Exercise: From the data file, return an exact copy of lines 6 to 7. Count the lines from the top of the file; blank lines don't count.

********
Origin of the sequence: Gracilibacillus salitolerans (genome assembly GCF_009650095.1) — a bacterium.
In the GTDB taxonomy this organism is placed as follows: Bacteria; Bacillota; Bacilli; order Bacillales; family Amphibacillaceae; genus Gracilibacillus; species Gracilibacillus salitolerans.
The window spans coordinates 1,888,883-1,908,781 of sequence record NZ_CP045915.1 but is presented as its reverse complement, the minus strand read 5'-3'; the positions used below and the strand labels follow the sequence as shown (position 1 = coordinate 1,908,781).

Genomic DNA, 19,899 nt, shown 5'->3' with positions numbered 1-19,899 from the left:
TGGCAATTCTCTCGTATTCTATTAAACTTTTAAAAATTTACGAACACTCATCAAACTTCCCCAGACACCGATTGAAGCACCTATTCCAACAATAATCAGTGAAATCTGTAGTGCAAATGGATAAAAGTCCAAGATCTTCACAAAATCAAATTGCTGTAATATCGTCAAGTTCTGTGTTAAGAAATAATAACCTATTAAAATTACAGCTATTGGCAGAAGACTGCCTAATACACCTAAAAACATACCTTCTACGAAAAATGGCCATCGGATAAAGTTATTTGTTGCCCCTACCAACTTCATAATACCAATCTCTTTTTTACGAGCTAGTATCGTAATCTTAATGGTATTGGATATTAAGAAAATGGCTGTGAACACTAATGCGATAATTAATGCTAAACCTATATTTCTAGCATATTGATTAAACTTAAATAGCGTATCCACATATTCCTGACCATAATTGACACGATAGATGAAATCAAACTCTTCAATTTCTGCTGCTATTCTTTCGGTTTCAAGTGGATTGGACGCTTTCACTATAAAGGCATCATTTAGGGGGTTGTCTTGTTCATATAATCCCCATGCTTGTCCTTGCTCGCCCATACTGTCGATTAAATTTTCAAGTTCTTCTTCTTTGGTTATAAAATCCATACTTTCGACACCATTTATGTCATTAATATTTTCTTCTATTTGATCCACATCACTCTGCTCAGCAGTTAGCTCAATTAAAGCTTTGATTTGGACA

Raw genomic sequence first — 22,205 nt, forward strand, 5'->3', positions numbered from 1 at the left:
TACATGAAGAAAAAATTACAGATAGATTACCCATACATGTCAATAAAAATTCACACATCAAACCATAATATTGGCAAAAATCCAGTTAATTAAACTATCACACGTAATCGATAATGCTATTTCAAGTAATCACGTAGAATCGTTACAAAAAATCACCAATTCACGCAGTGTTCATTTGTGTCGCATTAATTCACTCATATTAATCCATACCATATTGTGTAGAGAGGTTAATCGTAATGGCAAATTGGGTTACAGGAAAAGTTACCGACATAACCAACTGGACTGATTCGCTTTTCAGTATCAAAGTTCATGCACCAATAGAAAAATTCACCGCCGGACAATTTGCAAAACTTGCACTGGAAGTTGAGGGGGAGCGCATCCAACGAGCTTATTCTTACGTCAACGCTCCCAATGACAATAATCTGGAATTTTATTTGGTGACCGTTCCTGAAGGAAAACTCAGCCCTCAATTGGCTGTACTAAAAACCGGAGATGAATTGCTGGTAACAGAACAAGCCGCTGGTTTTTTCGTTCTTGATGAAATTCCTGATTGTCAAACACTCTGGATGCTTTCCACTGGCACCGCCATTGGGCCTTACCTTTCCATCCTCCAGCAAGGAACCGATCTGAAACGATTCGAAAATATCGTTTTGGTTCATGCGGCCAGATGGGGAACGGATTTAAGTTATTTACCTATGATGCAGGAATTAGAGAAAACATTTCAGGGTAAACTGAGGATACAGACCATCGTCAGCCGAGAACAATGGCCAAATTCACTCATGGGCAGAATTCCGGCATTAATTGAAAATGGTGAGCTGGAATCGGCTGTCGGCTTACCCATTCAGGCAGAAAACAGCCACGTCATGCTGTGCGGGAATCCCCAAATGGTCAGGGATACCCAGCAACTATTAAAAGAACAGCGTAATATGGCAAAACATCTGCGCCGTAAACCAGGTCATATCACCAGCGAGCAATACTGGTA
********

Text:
Raw genomic sequence first — 22,205 nt, forward strand, 5'->3', positions numbered from 1 at the left:
TACATGAAGAAAAAATTACAGATAGATTACCCATACATGTCAATAAAAATTCACACATCAAACCATAATATTGGCAAAAATCCAGTTAATTAAACTATCACACGTAATCGATAATGCTATTTCAAGTAATCACGTAGAATCGTTACAAAAAATCACCAATTCACGCAGTGTTCATTTGTGTCGCATTAATTCACTCATATTAATCCATACCATATTGTGTAGAGAGGTTAATCGTAATGGCAAATTGGGTTACAGGAAAAGTTACCGACATAACCAACTGGACTGATTCGCTTTTCAGTATCAAAGTTCATGCACCAATAGAAAAATTCACCGCCGGACAATTTGCAAAACTTGCACTGGAAGTTGAGGGGGAGCGCATCCAACGAGCTTATTCTTACGTCAACGCTCCCAATGACAATAATCTGGAATTTTATTTGGTGACCGTTCCTGAAGGAAAACTCAGCCCTCAATTGGCTGTACTAAAAACCGGAGATGAATTGCTGGTAACAGAACAAGCCGCTGGTTTTTTCGTTCTTGATGAAATTCCTGATTGTCAAACACTCTGGATGCTTTCCACTGGCACCGCCATTGGGCCTTACCTTTCCATCCTCCAGCAAGGAACCGATCTGAAACGATTCGAAAATATCGTTTTGGTTCATGCGGCCAGATGGGGAACGGATTTAAGTTATTTACCTATGATGCAGGAATTAGAGAAAACATTTCAGGGTAAACTGAGGATACAGACCATCGTCAGCCGAGAACAATGGCCAAATTCACTCATGGGCAGAATTCCGGCATTAATTGAAAATGGTGAGCTGGAATCGGCTGTCGGCTTACCCATTCAGGCAGAAAACAGCCACGTCATGCTGTGCGGGAATCCCCAAATGGTCAGGGATACCCAGCAACTATTAAAAGAACAGCGTAATATGGCAAAACATCTGCGCCGTAAACCAGGTCATATCACCAGCGAGCAATACTGGTA